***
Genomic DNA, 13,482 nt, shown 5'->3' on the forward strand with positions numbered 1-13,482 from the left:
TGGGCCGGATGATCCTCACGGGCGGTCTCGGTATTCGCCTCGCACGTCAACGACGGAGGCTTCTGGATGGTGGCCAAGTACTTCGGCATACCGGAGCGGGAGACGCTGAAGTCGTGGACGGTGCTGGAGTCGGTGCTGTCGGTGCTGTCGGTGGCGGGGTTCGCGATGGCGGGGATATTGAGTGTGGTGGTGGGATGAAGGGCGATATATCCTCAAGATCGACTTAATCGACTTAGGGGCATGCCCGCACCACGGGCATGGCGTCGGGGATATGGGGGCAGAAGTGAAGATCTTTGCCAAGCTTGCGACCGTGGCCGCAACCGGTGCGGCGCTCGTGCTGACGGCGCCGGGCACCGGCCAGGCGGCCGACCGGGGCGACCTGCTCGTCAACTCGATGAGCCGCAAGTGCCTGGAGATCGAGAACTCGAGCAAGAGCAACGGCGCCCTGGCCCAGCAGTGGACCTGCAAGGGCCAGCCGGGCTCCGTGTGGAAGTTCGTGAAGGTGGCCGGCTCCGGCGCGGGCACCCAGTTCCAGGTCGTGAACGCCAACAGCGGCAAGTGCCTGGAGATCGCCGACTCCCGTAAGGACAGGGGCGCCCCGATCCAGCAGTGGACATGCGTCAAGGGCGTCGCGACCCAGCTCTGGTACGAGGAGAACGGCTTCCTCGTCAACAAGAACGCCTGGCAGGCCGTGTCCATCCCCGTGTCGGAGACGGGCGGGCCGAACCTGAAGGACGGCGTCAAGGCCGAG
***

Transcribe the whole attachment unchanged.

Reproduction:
Genomic DNA, 13,482 nt, shown 5'->3' on the forward strand with positions numbered 1-13,482 from the left:
TGGGCCGGATGATCCTCACGGGCGGTCTCGGTATTCGCCTCGCACGTCAACGACGGAGGCTTCTGGATGGTGGCCAAGTACTTCGGCATACCGGAGCGGGAGACGCTGAAGTCGTGGACGGTGCTGGAGTCGGTGCTGTCGGTGCTGTCGGTGGCGGGGTTCGCGATGGCGGGGATATTGAGTGTGGTGGTGGGATGAAGGGCGATATATCCTCAAGATCGACTTAATCGACTTAGGGGCATGCCCGCACCACGGGCATGGCGTCGGGGATATGGGGGCAGAAGTGAAGATCTTTGCCAAGCTTGCGACCGTGGCCGCAACCGGTGCGGCGCTCGTGCTGACGGCGCCGGGCACCGGCCAGGCGGCCGACCGGGGCGACCTGCTCGTCAACTCGATGAGCCGCAAGTGCCTGGAGATCGAGAACTCGAGCAAGAGCAACGGCGCCCTGGCCCAGCAGTGGACCTGCAAGGGCCAGCCGGGCTCCGTGTGGAAGTTCGTGAAGGTGGCCGGCTCCGGCGCGGGCACCCAGTTCCAGGTCGTGAACGCCAACAGCGGCAAGTGCCTGGAGATCGCCGACTCCCGTAAGGACAGGGGCGCCCCGATCCAGCAGTGGACATGCGTCAAGGGCGTCGCGACCCAGCTCTGGTACGAGGAGAACGGCTTCCTCGTCAACAAGAACGCCTGGCAGGCCGTGTCCATCCCCGTGTCGGAGACGGGCGGGCCGAACCTGAAGGACGGCGTCAAGGCCGAG